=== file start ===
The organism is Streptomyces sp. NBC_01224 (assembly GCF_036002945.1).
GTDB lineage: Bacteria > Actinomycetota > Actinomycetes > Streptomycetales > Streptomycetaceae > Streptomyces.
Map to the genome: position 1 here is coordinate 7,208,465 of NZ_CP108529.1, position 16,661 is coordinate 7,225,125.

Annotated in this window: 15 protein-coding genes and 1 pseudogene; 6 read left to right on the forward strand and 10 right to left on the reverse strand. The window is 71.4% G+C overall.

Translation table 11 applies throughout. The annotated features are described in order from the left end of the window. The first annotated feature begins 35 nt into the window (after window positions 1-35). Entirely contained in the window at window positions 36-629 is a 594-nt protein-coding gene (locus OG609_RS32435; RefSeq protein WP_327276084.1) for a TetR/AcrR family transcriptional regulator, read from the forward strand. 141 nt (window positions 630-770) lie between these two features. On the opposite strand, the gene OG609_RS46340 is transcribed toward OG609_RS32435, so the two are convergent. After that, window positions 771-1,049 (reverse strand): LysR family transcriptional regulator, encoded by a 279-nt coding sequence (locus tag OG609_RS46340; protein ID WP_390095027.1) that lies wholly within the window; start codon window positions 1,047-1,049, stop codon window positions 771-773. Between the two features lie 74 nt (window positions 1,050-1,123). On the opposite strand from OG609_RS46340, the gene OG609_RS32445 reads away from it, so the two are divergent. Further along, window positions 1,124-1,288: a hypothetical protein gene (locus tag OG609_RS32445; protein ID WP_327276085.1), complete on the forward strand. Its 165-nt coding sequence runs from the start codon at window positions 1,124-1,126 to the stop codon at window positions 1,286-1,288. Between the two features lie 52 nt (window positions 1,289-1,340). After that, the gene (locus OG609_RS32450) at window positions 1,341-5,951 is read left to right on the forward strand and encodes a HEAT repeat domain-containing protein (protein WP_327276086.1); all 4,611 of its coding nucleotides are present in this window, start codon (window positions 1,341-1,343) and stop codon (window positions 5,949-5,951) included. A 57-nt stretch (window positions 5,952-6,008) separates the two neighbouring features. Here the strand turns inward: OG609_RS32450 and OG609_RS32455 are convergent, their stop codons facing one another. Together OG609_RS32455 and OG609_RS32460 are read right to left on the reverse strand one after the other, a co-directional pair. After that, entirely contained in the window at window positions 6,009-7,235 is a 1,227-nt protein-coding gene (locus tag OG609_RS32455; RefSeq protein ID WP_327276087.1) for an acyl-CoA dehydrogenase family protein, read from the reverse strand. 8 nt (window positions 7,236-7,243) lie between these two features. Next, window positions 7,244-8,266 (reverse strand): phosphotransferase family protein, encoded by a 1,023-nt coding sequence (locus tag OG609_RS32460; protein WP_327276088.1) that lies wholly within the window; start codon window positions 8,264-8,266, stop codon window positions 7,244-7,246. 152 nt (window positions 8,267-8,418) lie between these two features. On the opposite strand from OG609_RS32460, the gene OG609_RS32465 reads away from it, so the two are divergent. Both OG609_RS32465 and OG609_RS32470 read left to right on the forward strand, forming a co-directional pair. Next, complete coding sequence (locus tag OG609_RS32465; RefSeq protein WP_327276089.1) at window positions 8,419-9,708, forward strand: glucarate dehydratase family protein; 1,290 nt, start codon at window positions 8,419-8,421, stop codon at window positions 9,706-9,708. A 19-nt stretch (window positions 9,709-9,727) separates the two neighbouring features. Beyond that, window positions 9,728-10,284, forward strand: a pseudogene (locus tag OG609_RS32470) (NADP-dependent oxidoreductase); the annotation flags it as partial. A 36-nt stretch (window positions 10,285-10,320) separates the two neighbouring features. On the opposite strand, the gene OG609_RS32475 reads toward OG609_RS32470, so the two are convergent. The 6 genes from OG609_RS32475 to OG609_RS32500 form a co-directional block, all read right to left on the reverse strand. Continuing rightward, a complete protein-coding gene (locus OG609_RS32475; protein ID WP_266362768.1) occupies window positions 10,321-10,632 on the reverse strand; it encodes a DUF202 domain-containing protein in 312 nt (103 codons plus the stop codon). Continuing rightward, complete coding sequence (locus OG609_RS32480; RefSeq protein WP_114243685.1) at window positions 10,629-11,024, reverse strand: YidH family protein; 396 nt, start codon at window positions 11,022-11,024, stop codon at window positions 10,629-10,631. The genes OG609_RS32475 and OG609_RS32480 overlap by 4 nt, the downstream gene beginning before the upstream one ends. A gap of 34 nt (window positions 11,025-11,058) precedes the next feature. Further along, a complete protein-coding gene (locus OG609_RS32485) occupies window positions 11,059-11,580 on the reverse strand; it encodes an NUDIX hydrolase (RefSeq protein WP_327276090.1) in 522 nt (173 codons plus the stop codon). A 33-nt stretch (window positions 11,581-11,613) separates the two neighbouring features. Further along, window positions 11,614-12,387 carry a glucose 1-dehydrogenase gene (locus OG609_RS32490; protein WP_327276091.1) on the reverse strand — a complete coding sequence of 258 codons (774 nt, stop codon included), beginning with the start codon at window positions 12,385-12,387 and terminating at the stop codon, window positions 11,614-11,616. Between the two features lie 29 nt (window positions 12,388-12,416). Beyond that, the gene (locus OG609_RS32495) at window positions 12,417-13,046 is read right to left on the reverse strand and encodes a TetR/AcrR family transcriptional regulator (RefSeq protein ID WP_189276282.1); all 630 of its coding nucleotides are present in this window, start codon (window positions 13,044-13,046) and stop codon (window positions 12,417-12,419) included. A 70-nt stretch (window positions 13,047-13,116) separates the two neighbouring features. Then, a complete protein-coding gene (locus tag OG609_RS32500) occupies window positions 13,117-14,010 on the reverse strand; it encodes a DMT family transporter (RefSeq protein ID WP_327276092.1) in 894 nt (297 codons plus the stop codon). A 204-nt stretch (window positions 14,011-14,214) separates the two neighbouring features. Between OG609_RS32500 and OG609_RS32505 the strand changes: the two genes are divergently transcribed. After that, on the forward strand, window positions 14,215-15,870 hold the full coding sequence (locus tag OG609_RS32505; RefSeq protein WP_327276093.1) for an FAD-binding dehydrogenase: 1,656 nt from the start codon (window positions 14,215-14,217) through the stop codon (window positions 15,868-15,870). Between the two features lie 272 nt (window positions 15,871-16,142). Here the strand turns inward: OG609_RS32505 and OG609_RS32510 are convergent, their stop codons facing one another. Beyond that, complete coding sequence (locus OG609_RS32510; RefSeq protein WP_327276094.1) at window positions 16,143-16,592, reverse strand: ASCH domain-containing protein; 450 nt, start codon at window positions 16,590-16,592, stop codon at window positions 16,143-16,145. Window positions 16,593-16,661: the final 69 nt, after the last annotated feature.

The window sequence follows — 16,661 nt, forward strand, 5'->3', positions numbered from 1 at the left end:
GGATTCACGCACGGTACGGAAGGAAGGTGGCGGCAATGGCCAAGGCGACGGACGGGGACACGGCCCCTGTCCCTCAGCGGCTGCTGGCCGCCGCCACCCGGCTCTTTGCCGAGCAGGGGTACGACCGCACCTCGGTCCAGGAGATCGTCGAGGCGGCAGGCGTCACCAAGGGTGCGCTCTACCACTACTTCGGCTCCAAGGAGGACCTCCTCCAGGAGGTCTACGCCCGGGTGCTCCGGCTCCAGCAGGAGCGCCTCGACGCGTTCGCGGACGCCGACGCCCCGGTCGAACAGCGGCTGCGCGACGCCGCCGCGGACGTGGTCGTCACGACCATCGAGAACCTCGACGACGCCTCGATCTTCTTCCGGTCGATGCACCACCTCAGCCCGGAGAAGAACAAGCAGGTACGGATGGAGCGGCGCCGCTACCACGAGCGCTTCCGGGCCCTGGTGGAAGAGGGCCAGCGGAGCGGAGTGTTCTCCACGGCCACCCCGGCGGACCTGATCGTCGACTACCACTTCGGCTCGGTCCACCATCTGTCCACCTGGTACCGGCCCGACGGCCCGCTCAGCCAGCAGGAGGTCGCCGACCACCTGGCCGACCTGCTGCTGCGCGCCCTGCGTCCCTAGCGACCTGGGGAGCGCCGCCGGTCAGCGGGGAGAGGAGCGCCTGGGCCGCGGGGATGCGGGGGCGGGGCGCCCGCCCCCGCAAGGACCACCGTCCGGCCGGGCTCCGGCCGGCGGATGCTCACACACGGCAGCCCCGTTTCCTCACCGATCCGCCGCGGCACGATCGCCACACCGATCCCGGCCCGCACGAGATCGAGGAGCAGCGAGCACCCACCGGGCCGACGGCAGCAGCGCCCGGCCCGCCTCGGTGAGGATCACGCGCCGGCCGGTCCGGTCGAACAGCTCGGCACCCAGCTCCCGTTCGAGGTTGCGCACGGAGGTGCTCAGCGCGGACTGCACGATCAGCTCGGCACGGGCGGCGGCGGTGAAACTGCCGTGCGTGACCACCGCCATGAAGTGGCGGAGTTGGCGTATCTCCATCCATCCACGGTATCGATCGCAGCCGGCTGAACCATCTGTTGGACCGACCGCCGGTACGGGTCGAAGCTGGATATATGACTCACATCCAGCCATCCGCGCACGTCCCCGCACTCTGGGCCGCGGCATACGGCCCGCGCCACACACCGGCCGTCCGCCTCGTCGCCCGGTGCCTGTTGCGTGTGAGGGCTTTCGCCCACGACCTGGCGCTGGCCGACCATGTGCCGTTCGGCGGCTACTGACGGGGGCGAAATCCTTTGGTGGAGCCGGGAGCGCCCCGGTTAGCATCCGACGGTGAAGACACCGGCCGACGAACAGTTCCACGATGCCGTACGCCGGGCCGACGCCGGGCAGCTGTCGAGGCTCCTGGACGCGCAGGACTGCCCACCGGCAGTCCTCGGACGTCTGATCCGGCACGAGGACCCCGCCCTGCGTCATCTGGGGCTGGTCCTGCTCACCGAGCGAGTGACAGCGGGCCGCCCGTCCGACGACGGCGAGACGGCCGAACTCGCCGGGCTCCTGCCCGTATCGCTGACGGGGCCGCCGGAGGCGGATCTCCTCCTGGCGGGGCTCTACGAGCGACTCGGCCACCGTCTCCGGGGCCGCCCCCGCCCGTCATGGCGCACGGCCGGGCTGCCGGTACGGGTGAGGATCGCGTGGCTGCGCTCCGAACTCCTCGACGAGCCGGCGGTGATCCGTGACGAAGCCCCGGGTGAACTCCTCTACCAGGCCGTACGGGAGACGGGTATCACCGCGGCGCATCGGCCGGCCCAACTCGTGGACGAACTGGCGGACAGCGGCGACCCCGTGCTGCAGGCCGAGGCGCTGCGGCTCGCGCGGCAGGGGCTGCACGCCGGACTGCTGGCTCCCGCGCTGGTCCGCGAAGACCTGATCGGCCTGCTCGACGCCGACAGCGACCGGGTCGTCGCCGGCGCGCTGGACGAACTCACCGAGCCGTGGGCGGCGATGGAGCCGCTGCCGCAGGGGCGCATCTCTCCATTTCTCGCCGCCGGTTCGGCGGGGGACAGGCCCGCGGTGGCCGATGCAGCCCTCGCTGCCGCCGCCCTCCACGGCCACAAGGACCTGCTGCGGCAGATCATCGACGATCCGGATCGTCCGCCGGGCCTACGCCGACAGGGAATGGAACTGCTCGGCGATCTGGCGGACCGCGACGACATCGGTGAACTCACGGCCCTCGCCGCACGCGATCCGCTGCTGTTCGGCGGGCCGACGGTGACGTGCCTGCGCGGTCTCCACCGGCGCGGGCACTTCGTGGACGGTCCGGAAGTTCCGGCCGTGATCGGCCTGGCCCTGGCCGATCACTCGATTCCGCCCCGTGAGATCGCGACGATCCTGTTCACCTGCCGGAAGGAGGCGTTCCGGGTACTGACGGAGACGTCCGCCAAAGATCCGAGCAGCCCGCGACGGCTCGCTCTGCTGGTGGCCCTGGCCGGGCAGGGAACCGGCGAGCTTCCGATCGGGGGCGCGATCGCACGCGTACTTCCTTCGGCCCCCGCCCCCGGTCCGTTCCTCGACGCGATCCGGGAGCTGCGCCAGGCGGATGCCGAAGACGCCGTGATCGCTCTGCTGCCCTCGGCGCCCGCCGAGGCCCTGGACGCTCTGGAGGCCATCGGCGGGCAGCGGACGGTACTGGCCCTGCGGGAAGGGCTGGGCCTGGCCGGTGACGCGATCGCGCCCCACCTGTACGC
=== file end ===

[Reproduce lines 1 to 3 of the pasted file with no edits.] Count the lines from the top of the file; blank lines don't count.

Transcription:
The organism is Streptomyces sp. NBC_01224 (assembly GCF_036002945.1).
GTDB lineage: Bacteria > Actinomycetota > Actinomycetes > Streptomycetales > Streptomycetaceae > Streptomyces.
Map to the genome: position 1 here is coordinate 7,208,465 of NZ_CP108529.1, position 16,661 is coordinate 7,225,125.